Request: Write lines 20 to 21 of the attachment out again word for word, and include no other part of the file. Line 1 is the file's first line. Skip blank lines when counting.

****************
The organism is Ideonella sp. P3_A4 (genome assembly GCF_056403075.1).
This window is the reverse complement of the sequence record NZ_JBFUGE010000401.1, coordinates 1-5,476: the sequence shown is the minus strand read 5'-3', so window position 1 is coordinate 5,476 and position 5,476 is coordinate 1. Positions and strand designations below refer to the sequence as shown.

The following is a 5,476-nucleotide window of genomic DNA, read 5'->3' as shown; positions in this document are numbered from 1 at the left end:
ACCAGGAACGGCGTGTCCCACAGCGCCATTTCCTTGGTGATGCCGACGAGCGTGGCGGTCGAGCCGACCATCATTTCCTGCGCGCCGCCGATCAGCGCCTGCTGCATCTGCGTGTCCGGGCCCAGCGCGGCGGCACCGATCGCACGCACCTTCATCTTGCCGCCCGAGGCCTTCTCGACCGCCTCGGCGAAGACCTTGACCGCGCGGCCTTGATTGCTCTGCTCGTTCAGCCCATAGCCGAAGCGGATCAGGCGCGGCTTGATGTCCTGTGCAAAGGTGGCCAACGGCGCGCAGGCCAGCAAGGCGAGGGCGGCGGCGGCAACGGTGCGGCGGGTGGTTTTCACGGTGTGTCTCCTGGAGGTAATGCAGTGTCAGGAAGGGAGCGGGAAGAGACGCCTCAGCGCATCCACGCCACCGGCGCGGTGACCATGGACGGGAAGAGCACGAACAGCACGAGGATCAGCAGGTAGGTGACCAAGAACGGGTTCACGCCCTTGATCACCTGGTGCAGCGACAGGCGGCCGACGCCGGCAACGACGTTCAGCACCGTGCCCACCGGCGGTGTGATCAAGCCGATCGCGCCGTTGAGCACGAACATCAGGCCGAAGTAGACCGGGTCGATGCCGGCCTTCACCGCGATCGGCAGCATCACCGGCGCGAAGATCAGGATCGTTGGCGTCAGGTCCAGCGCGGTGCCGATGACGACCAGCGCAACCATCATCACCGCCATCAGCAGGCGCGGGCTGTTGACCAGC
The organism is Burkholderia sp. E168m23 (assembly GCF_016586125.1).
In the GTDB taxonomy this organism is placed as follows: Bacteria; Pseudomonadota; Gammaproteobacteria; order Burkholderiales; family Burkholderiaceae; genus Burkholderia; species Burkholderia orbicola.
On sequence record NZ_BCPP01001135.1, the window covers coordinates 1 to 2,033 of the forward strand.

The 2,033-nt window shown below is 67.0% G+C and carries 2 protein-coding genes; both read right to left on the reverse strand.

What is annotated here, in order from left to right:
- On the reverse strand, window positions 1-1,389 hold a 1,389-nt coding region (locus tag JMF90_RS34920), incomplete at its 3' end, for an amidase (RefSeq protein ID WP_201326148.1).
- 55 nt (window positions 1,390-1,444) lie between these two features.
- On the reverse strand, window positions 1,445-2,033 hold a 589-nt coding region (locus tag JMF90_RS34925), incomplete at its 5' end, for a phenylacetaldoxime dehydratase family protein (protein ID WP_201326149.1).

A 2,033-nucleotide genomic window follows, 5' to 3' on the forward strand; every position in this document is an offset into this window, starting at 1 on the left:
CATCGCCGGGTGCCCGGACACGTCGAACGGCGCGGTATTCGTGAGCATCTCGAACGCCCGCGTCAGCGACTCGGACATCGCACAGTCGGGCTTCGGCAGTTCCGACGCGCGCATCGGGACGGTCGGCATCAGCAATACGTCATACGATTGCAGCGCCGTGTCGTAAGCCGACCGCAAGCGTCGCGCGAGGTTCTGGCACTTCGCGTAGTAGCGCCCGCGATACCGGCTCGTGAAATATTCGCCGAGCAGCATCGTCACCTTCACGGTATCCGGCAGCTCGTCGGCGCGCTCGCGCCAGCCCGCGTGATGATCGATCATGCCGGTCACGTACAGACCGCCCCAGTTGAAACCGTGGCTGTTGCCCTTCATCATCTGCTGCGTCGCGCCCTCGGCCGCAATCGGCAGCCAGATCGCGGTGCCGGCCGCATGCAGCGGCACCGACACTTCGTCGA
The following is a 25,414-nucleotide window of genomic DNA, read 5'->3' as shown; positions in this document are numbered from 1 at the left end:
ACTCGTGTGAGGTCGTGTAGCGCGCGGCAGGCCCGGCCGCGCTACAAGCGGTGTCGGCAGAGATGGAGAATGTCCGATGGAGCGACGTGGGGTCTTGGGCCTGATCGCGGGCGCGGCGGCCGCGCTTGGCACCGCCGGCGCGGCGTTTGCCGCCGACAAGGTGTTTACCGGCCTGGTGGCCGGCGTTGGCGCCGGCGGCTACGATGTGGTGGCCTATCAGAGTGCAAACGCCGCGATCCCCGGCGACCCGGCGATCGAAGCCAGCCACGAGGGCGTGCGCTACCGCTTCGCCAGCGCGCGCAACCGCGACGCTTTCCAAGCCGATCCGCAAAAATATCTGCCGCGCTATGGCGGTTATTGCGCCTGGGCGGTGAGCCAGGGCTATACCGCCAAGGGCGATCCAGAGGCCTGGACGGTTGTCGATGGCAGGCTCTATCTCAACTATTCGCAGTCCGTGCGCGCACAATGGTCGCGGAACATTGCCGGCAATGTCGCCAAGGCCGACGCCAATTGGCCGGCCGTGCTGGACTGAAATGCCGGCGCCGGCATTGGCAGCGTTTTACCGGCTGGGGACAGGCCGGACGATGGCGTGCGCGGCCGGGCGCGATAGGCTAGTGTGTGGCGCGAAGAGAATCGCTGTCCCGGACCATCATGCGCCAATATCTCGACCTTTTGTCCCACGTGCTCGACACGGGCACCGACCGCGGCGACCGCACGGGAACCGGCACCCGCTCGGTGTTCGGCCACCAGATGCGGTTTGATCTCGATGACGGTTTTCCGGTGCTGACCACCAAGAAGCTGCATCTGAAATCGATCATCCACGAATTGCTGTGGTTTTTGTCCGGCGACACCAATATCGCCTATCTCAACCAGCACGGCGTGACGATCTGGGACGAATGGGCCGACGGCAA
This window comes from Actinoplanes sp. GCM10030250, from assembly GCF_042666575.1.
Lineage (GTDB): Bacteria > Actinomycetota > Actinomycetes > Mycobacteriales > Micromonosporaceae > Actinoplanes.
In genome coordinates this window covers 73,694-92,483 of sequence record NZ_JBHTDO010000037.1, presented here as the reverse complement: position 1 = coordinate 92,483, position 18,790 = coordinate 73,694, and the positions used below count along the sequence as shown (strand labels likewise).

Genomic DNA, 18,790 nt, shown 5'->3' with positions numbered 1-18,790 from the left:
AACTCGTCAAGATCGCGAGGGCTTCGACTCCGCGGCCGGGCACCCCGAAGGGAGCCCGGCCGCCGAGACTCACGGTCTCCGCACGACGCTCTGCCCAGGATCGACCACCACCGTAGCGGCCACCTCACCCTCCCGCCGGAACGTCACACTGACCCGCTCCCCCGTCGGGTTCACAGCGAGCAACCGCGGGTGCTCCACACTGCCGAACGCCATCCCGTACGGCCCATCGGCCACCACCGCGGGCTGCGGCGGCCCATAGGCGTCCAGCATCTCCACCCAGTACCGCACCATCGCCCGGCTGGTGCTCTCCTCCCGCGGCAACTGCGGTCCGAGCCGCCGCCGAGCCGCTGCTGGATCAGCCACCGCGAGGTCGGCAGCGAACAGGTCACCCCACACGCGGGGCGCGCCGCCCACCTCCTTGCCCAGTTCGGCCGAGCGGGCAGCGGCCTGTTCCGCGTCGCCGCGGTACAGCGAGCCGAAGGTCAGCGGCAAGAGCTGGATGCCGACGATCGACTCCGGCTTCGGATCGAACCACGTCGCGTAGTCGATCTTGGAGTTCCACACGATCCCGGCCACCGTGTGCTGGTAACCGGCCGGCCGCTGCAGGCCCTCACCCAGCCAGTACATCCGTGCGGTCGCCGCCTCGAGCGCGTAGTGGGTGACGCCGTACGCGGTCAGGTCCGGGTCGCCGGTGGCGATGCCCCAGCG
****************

Genomic DNA, 18,790 nt, shown 5'->3' with positions numbered 1-18,790 from the left:
AACTCGTCAAGATCGCGAGGGCTTCGACTCCGCGGCCGGGCACCCCGAAGGGAGCCCGGCCGCCGAGACTCACGGTCTCCGCACGACGCTCTGCCCAGGATCGACCACCACCGTAGCGGCCACCTCACCCTCCCGCCGGAACGTCACACTGACCCGCTCCCCCGTCGGGTTCACAGCGAGCAACCGCGGGTGCTCCACACTGCCGAACGCCATCCCGTACGGCCCATCGGCCACCACCGCGGGCTGCGGCGGCCCATAGGCGTCCAGCATCTCCACCCAGTACCGCACCATCGCCCGGCTGGTGCTCTCCTCCCGCGGCAACTGCGGTCCGAGCCGCCGCCGAGCCGCTGCTGGATCAGCCACCGCGAGGTCGGCAGCGAACAGGTCACCCCACACGCGGGGCGCGCCGCCCACCTCCTTGCCCAGTTCGGCCGAGCGGGCAGCGGCCTGTTCCGCGTCGCCGCGGTACAGCGAGCCGAAGGTCAGCGGCAAGAGCTGGATGCCGACGATCGACTCCGGCTTCGGATCGAACCACGTCGCGTAGTCGATCTTGGAGTTCCACACGATCCCGGCCACCGTGTGCTGGTAACCGGCCGGCCGCTGCAGGCCCTCACCCAGCCAGTACATCCGTGCGGTCGCCGCCTCGAGCGCGTAGTGGGTGACGCCGTACGCGGTCAGGTCCGGGTCGCCGGTGGCGATGCCCCAGCG